August 9, 2013
Tight hips seem to be a common issue among runners and cyclists. Even if these activities are not part of your weekly exercise routine, chances are you may have tight hips, too—and your job is to blame.
Sitting for long periods of time has a negative effect of our health. Research shows that people who sit six hours or longer can experience a number of health concerns, including increased blood pressure, high blood sugar and abnormal cholesterol levels.
Prolonged sitting also has a negative physical effect on our bodies. Tight muscles surrounding the hip joint can cause pain and discomfort in the hips and lower spine. Tight hip flexors—located in the front of the hip—can cause the pelvis to tilt forward, while tight abductors—located in the side of the hip—can cause the thighs to rotate outward and put pressure on the knees and low back.
Simply put, our bodies were not meant to sit and be still all day long, but the good news is prolonged sitting isn’t hard to counteract. Get up every hour. Move your body in however you see fit, and stretch twice a day to bring supple strength to the surrounding muscles and hip joint.
Whether you are a dancer or daytime desk blogger, these stretches are good for anyone in need of loosening up the hips and low back. These three stretches should be performed for a minimum of two sets, holding each stretch for at least 30 seconds.
Kneeling Hip Flexor Stretch
Begin in a single-leg kneeling position with the right foot in front and kneeling on the left knee. Maintain a neutral spine and contract the left glute to stretch the left hip flexor. If you’re able, deepen this stretch by gradually shifting the hips forward.
Begin in a hands and knees position, placing the hands underneath the shoulders and the knees underneath the hips. Cross your right foot over your left and shift your hands over to the right. Gradually begin shifting your weight over to your right hip, lower the hip toward the floor until you feel a stretch. Resist the temptation to shift the glutes back and sit toward the heels.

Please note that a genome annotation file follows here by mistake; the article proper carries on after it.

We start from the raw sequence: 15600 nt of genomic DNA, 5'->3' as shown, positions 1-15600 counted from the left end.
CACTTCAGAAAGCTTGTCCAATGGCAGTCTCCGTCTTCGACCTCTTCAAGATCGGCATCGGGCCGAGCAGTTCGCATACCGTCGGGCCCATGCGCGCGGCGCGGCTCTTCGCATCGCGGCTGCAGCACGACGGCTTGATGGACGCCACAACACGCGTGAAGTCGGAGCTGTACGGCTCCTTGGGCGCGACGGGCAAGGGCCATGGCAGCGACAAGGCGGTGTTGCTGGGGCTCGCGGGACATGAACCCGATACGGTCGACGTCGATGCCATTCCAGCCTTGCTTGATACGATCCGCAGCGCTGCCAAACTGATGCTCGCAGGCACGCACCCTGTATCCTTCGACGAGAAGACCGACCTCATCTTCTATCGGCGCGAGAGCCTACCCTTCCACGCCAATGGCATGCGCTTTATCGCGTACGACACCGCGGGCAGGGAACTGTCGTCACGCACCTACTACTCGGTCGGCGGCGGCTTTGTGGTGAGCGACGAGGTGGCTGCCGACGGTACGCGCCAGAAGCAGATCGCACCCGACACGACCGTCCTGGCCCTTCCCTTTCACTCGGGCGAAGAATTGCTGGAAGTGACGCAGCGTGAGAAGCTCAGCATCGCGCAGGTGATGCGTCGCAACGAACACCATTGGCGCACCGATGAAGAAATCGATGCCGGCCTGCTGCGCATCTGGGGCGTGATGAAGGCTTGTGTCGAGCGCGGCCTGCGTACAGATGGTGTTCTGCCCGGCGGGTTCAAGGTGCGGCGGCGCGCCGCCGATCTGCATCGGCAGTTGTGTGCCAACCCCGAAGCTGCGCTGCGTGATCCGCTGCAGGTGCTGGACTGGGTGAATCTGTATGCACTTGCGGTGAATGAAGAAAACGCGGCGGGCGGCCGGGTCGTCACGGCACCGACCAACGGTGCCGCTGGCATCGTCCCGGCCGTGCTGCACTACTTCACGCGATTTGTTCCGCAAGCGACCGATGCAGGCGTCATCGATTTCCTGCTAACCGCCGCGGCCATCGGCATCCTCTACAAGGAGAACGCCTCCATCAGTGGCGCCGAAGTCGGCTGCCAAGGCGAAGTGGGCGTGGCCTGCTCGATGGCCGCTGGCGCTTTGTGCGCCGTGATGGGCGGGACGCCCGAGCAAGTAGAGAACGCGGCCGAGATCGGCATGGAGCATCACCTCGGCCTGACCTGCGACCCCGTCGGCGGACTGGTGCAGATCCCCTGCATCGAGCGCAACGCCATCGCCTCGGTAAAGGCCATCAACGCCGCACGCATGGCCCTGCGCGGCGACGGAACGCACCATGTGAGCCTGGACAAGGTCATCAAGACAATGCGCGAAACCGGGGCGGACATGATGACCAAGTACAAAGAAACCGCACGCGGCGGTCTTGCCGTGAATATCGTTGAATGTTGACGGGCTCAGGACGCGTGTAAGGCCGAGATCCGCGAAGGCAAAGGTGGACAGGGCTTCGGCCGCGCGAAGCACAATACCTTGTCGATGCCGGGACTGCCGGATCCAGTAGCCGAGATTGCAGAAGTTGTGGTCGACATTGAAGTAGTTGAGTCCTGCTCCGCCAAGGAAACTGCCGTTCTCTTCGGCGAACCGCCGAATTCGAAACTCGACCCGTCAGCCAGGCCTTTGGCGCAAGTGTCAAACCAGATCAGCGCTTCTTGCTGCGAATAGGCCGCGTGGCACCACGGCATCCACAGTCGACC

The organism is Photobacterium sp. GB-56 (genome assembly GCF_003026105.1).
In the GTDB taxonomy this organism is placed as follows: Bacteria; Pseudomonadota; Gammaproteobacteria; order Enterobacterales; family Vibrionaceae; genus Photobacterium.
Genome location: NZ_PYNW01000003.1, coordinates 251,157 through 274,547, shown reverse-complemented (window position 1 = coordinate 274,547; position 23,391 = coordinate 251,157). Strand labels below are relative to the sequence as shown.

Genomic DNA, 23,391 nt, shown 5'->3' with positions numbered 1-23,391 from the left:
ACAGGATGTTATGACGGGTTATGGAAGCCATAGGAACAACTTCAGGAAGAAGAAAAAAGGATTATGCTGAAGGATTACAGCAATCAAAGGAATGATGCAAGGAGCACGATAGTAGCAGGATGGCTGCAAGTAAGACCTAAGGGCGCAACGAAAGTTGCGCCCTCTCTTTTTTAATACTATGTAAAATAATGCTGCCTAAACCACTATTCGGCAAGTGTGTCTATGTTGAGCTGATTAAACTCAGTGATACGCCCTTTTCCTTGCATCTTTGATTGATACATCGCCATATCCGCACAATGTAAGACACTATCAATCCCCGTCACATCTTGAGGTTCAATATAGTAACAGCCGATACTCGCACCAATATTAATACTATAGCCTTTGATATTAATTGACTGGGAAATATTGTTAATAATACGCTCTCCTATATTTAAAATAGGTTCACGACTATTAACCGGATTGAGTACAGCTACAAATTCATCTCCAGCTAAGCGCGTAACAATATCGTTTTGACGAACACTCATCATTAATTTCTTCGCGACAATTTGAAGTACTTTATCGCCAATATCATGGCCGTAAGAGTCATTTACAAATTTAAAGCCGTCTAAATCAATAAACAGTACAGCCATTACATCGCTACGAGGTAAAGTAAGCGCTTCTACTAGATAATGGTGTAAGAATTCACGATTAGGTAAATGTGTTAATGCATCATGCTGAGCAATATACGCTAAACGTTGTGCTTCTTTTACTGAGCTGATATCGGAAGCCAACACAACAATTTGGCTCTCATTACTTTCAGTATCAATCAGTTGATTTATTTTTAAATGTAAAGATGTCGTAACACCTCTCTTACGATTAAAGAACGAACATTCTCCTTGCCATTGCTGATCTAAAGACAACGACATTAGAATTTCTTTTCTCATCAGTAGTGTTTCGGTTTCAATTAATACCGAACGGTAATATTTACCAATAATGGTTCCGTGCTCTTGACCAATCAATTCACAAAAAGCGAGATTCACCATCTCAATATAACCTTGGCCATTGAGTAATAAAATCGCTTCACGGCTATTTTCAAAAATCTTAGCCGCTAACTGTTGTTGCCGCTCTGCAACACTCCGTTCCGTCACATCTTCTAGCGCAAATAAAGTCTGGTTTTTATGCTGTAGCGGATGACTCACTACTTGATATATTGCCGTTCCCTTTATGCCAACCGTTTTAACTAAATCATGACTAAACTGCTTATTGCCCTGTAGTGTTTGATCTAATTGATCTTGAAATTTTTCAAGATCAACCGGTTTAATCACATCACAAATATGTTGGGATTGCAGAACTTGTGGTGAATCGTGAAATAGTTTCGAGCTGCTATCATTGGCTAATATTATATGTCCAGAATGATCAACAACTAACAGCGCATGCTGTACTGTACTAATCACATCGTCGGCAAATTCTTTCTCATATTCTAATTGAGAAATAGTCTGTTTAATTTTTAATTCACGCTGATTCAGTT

Quadratus Lumborum Stretch
Begin on your back with your feet on the floor and knees toward the ceiling, with the arms extended out to the sides of the body, palms facing up. Cross the right leg over the left leg and slowly lower both legs to the left, holding this position for 30 seconds. Keeping the legs crossed, slowly move the legs to the center and then lower the legs to the left. Again, hold this position for 30 seconds.
Stephanie Thielen, BS, has a fitness career that spans over 24 years with experience in group fitness training and management in the community, corporate and collegiate setting. As an ACE Group Fitness Instructor and Personal Trainer, two-time IDEA Presenter, NETA trainer, AEA Trainer, and BOSU National Master Trainer, Stephanie provides land and aquatic workshops that teach logical methods for class construction, providing the “tools of the trade” to assist fitness professionals develop their teaching skills. Find Stephanie on Facebook at Stephanie Thielen Fitness, LLC.